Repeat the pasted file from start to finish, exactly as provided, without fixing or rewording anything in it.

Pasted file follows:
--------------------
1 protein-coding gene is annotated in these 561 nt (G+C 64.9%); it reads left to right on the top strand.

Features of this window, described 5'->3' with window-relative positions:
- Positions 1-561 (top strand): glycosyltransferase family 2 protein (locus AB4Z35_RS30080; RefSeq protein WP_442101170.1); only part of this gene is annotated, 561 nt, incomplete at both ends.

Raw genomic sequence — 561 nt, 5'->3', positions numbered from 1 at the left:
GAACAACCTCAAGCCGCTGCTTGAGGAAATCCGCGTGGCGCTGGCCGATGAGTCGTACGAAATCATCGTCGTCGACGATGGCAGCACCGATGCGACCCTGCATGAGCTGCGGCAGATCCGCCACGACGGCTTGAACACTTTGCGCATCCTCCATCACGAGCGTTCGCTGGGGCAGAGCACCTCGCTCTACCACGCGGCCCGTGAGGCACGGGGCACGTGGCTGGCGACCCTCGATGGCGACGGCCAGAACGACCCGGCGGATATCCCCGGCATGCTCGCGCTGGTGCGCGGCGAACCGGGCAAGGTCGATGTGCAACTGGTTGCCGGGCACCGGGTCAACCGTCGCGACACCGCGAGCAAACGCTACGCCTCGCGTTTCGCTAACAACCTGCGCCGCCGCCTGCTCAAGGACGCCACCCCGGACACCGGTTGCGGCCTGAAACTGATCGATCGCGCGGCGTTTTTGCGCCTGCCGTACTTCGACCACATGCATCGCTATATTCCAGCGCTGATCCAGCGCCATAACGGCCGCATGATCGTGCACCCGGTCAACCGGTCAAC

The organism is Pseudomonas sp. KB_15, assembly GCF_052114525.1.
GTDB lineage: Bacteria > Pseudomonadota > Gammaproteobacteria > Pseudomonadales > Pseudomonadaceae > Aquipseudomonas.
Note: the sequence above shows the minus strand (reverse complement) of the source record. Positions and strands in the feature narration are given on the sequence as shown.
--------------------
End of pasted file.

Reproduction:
1 protein-coding gene is annotated in these 561 nt (G+C 64.9%); it reads left to right on the top strand.

Features of this window, described 5'->3' with window-relative positions:
- Positions 1-561 (top strand): glycosyltransferase family 2 protein (locus AB4Z35_RS30080; RefSeq protein WP_442101170.1); only part of this gene is annotated, 561 nt, incomplete at both ends.

Raw genomic sequence — 561 nt, 5'->3', positions numbered from 1 at the left:
GAACAACCTCAAGCCGCTGCTTGAGGAAATCCGCGTGGCGCTGGCCGATGAGTCGTACGAAATCATCGTCGTCGACGATGGCAGCACCGATGCGACCCTGCATGAGCTGCGGCAGATCCGCCACGACGGCTTGAACACTTTGCGCATCCTCCATCACGAGCGTTCGCTGGGGCAGAGCACCTCGCTCTACCACGCGGCCCGTGAGGCACGGGGCACGTGGCTGGCGACCCTCGATGGCGACGGCCAGAACGACCCGGCGGATATCCCCGGCATGCTCGCGCTGGTGCGCGGCGAACCGGGCAAGGTCGATGTGCAACTGGTTGCCGGGCACCGGGTCAACCGTCGCGACACCGCGAGCAAACGCTACGCCTCGCGTTTCGCTAACAACCTGCGCCGCCGCCTGCTCAAGGACGCCACCCCGGACACCGGTTGCGGCCTGAAACTGATCGATCGCGCGGCGTTTTTGCGCCTGCCGTACTTCGACCACATGCATCGCTATATTCCAGCGCTGATCCAGCGCCATAACGGCCGCATGATCGTGCACCCGGTCAACCGGTCAAC

The organism is Pseudomonas sp. KB_15, assembly GCF_052114525.1.
GTDB lineage: Bacteria > Pseudomonadota > Gammaproteobacteria > Pseudomonadales > Pseudomonadaceae > Aquipseudomonas.
Note: the sequence above shows the minus strand (reverse complement) of the source record. Positions and strands in the feature narration are given on the sequence as shown.